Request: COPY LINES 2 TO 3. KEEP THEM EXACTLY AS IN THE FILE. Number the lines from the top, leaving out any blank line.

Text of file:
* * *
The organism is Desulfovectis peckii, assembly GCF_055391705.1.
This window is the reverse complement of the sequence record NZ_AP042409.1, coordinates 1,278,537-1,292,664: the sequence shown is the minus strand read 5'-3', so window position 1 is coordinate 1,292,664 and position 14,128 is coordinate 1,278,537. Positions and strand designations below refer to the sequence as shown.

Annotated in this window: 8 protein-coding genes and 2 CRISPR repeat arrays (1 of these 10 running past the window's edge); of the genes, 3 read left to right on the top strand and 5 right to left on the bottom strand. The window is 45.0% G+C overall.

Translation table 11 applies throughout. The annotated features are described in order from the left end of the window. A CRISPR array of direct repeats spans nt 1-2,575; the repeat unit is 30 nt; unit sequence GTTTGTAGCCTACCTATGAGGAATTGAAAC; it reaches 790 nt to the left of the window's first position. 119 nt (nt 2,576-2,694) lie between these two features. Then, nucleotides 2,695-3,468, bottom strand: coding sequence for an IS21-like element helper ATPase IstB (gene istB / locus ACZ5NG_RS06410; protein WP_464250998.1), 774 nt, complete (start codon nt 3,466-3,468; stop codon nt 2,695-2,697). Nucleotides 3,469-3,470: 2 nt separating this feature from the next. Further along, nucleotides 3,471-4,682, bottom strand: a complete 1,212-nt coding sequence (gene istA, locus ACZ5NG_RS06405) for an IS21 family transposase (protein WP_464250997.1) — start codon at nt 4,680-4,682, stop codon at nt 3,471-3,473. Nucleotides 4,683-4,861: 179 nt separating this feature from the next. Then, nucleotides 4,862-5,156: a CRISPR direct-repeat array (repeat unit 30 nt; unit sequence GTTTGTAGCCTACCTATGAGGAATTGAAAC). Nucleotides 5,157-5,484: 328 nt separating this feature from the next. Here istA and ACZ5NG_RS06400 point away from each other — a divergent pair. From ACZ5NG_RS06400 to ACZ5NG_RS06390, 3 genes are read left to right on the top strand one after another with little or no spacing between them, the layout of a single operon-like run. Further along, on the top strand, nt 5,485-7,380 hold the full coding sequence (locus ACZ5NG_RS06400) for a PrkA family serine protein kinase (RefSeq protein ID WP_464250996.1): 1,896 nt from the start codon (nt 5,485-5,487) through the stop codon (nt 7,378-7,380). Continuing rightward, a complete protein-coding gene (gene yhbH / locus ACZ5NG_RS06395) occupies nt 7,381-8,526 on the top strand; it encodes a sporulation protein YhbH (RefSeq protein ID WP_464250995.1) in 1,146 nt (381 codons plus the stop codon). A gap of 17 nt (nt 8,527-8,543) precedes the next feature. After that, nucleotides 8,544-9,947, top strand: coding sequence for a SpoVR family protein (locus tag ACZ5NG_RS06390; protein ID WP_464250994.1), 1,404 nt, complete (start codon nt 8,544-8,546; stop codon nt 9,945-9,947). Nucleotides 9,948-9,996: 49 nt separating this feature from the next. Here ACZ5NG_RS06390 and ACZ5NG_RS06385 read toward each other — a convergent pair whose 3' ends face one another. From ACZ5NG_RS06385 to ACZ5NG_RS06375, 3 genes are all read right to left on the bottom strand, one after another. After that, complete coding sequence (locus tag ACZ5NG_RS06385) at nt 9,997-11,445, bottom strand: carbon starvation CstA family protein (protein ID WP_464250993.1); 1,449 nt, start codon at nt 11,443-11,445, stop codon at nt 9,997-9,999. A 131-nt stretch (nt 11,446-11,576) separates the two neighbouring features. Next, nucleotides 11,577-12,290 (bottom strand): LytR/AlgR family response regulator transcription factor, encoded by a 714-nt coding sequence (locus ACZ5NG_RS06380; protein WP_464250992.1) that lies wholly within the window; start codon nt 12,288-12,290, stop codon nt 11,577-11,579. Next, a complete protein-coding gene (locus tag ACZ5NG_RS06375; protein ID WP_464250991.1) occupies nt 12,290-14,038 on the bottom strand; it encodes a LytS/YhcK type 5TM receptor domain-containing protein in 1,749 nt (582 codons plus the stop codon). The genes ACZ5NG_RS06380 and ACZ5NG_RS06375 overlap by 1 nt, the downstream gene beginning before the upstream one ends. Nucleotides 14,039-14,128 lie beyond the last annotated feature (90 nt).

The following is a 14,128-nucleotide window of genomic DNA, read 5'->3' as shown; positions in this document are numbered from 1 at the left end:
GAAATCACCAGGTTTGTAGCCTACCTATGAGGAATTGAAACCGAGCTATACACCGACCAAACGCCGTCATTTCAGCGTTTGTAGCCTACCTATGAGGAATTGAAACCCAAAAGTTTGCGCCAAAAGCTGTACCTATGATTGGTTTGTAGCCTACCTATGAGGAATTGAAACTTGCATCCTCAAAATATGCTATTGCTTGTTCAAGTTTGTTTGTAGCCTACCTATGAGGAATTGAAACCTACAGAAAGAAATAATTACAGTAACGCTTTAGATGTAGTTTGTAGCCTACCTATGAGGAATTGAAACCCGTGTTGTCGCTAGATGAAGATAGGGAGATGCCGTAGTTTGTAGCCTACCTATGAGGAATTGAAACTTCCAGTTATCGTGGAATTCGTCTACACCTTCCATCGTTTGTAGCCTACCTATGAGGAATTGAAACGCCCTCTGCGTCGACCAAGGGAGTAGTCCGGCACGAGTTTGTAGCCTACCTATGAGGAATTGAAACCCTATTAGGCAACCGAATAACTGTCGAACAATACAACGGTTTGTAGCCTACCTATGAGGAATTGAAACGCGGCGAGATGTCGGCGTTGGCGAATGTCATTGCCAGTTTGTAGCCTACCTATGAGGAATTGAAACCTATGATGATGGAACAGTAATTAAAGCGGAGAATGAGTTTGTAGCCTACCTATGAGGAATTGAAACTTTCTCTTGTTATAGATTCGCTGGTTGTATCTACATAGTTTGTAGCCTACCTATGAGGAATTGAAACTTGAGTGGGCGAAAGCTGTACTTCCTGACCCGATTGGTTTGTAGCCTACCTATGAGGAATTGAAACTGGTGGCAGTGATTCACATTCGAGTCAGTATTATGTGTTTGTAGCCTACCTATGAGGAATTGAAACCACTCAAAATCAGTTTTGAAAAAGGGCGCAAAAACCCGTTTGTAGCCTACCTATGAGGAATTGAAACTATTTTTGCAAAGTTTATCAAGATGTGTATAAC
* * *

This window is the reverse complement of the sequence record NZ_AP042409.1, coordinates 1,278,537-1,292,664: the sequence shown is the minus strand read 5'-3', so window position 1 is coordinate 1,292,664 and position 14,128 is coordinate 1,278,537. Positions and strand designations below refer to the sequence as shown.

Annotated in this window: 8 protein-coding genes and 2 CRISPR repeat arrays (1 of these 10 running past the window's edge); of the genes, 3 read left to right on the top strand and 5 right to left on the bottom strand. The window is 45.0% G+C overall.